Last winter was the worst on record for delays, with nearly two hundred thousand patients waiting for longer than the four-hour target. Hassan said emergency services will be under even greater strain this year, with patients forced to wait longer for basic treatments such as pain relief.
An extra five thousand beds are needed to “to get us through what will be a pretty awful winter”, said Hassan. “Over the last five years there has been a continued reduction in bed numbers yet an increase in patients needing to be admitted. As a result, bed occupancy is now at ninety two percent – significantly higher than the safe level of eighty five percent – which is having a knock-on effect on waiting times.” A lack of funding, especially in social care, and staff shortages are preventing patients from being admitted swiftly and undermining safety, he said. “There is not enough money in the system to get social care packages, patients are delayed in hospital who should be at home, there are not enough acute hospital beds.” A Department of Health spokesperson said A&E departments had received an extra one hundred million pounds to prepare for winter, in addition to two billion pounds of social care funding.
A survey has found that women on a powerful epilepsy drug have not been warned
about the dangers of taking in during pregnancy. The drug, sodium valproate, carries a ten percent chance of causing physical abnormalities in children born to mothers who take it.
Babies exposed to it also have a forty percent risk of developmental problems, including autism, low IQ and learning disabilities.The medicine is prescribed in the UK under brand names including Epilim, Episenta and Epival, and effectively controls seizures in epilepsy sufferers.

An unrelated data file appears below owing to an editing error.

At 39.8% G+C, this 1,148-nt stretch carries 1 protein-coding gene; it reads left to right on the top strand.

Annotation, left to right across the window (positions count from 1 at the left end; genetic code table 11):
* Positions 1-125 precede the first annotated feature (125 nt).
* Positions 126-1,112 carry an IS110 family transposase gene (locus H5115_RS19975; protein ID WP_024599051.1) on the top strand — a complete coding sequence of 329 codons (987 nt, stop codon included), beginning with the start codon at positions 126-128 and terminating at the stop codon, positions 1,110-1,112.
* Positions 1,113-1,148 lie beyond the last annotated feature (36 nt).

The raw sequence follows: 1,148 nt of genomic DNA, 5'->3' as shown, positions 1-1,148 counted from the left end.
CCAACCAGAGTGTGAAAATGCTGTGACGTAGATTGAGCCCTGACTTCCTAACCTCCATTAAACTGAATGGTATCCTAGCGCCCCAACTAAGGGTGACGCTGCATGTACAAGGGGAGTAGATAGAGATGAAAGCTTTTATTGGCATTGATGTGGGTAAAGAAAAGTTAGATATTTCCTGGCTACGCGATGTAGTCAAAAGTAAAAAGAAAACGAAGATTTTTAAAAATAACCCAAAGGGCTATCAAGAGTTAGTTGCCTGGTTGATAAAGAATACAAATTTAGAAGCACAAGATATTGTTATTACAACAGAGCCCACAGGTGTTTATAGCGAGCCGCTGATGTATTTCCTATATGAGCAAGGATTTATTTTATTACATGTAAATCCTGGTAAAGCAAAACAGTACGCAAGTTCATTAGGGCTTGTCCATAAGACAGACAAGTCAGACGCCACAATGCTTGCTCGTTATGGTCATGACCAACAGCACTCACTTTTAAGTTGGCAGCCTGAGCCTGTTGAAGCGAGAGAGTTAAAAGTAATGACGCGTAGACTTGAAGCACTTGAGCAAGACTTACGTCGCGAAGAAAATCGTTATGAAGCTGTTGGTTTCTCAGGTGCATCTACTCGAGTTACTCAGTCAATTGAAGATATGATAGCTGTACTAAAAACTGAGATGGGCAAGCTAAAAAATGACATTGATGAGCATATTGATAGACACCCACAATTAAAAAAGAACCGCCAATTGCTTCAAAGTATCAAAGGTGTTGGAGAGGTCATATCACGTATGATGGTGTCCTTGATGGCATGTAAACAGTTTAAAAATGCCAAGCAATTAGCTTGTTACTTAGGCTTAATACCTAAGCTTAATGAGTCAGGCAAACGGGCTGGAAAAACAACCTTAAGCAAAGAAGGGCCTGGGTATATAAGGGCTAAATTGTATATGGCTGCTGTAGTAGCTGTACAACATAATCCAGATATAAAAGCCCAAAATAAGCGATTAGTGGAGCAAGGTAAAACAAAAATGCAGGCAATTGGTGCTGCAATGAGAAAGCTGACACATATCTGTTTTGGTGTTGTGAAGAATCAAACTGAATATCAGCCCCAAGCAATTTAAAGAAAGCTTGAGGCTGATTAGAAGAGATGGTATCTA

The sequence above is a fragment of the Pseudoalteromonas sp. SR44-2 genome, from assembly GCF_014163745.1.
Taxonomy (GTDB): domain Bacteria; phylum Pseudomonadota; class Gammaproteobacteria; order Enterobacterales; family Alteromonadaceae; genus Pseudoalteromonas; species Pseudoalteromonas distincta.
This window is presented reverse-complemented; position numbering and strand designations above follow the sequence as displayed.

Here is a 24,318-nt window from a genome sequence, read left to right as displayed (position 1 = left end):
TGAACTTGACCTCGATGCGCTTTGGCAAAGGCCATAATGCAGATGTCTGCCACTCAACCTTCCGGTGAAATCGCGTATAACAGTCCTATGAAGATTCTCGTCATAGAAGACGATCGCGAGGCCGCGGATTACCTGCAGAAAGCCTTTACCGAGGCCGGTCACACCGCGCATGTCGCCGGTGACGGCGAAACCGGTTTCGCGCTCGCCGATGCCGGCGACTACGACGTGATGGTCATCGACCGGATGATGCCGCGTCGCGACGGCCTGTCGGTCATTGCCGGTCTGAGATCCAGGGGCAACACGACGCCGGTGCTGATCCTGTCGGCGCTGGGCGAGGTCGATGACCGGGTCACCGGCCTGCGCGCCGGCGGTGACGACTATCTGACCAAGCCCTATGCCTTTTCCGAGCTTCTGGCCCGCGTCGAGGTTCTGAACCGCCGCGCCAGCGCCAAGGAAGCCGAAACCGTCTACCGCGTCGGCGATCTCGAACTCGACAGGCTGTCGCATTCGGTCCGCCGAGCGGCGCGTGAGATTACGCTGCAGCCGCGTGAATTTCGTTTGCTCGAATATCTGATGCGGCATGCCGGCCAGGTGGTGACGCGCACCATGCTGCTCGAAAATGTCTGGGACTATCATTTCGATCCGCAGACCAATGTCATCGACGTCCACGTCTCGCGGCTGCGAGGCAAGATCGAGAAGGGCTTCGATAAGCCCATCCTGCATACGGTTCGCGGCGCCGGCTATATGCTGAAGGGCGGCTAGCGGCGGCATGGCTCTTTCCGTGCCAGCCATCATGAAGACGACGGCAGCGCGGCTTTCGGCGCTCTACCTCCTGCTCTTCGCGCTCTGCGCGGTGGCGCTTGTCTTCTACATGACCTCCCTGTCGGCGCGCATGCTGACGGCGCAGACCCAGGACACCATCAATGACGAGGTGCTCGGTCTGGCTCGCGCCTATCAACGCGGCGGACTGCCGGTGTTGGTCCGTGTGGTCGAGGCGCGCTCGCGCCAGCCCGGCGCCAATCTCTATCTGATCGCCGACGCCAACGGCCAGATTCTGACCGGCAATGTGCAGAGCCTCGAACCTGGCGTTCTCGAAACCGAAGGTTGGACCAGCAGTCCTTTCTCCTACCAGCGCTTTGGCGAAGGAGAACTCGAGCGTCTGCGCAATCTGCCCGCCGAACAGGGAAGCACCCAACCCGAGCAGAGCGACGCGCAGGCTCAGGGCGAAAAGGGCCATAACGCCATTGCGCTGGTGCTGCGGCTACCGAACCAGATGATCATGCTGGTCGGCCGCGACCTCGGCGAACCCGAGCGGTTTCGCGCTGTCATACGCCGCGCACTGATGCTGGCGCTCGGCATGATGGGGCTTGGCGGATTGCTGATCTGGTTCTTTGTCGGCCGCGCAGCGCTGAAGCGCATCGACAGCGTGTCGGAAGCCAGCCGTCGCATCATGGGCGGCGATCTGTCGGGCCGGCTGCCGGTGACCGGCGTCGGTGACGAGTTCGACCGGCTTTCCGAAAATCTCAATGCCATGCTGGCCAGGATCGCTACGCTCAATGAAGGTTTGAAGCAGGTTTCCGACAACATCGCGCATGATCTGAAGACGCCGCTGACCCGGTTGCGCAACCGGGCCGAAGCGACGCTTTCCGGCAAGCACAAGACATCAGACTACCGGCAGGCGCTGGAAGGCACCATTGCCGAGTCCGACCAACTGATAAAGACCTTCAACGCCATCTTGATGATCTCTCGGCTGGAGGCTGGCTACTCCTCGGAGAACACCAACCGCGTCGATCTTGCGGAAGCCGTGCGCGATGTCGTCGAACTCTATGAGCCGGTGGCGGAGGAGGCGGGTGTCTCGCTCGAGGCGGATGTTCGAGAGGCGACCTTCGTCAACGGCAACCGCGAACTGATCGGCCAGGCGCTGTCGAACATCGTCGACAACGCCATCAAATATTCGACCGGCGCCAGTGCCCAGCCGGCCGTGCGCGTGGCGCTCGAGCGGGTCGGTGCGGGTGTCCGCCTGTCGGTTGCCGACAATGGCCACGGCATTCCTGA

About twenty thousand children have been harmed by valproate medications since the nineteen seventies and a toolkit was introduced in February last year after the European Medicines Agency (EMA) told watchdogs to improve patient information. But a survey of two thousand female epilepsy sufferers conducted over the past month revealed sixty eight per cent of the four hundred seventy five polled currently taking the drug had not received any materials from the toolkit – which includes printed warnings in GP surgeries. The survey, commissioned by Epilepsy Action, Epilepsy Society and Young Epilepsy, also found one in six of those taking sodium valproate did not know of the risks, while twenty one per cent had not had a discussion initiated by a healthcare professional about the issue. The charities want the Government to change the way repeat prescriptions of the drug are issued for women of childbearing age, saying they should not be routinely renewed for more than a year without a face-to-face consultation – which should include information about the potential dangers.
In the UK, there are more than six hundred thousand people with epilepsy.